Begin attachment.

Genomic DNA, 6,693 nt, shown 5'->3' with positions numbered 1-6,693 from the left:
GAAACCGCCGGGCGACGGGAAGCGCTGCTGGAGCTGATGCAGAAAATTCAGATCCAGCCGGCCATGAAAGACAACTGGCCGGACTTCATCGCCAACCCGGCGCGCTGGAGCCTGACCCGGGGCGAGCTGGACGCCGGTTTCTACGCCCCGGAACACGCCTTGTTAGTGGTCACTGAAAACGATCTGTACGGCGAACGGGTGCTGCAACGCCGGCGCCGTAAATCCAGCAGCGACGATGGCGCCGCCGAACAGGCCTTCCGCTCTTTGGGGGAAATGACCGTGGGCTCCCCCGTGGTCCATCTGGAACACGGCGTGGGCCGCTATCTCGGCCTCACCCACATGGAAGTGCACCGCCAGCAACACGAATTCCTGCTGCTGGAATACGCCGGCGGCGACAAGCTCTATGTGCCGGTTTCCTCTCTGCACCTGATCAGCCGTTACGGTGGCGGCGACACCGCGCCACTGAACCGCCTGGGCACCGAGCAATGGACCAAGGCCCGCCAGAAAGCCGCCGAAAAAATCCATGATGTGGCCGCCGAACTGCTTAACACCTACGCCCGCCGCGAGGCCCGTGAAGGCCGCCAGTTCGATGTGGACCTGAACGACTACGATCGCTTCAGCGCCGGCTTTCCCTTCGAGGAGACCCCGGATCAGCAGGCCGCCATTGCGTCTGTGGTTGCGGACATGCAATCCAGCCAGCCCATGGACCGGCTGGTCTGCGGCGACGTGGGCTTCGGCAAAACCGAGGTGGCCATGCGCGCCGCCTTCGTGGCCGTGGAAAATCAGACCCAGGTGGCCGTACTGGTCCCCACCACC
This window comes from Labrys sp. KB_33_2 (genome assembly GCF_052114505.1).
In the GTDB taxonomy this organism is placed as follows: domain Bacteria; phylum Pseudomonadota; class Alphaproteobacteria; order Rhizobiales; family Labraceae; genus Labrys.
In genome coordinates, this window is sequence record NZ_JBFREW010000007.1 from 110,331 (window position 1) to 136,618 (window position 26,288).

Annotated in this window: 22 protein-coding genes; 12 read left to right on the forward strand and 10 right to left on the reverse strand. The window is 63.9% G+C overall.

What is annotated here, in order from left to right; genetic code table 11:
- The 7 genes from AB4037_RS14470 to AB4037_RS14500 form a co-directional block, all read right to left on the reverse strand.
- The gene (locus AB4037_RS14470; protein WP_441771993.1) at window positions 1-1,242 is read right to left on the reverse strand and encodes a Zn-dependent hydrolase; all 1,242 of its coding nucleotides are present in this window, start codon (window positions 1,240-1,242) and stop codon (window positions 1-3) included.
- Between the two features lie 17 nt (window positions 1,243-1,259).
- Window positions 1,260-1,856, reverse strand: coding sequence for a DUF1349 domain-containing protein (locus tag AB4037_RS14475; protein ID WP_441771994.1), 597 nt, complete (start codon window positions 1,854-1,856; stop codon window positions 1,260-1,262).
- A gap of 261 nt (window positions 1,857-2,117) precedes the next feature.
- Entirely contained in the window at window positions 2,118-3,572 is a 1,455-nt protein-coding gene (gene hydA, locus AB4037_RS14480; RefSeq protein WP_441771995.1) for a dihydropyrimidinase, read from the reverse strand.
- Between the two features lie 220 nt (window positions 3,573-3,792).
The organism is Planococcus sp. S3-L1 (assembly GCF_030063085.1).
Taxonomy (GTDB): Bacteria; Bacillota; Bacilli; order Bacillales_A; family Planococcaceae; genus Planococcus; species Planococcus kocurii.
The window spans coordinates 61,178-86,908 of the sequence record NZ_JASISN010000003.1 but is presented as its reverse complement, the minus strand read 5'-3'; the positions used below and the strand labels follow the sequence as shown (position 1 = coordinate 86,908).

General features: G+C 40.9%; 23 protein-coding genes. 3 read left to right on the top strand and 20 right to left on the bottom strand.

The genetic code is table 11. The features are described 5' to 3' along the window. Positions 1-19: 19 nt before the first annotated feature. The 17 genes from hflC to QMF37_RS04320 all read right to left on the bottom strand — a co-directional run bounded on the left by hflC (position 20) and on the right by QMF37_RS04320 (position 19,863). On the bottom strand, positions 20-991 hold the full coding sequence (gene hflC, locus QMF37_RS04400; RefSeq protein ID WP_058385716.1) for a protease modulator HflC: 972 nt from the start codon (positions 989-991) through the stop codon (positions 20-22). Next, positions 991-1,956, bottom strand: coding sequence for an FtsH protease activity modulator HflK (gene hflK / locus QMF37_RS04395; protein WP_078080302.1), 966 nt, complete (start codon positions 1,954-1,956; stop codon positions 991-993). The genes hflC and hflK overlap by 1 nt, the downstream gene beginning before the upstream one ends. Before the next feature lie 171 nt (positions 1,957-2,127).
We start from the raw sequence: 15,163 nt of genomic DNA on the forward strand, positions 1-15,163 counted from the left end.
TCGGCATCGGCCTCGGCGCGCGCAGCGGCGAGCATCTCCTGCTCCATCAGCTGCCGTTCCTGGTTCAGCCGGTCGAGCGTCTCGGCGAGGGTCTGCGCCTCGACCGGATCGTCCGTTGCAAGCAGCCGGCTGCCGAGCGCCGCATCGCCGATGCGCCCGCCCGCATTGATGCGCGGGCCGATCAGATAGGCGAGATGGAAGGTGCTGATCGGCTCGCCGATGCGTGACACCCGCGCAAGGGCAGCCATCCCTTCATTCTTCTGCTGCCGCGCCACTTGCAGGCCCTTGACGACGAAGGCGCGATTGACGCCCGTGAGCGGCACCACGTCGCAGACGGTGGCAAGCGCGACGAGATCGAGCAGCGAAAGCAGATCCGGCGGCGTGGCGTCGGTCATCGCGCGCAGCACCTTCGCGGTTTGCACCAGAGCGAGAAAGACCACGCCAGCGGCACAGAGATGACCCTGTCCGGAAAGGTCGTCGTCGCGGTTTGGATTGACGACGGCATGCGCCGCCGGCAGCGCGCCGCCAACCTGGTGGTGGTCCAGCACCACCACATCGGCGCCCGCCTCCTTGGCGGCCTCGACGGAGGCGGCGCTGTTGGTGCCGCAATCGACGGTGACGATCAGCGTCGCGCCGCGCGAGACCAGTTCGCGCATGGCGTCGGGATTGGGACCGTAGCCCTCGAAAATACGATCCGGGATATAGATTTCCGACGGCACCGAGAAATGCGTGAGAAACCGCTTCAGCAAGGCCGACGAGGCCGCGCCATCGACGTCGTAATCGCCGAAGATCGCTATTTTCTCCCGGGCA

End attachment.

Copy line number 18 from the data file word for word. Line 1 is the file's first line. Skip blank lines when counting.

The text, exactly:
General features: G+C 40.9%; 23 protein-coding genes. 3 read left to right on the top strand and 20 right to left on the bottom strand.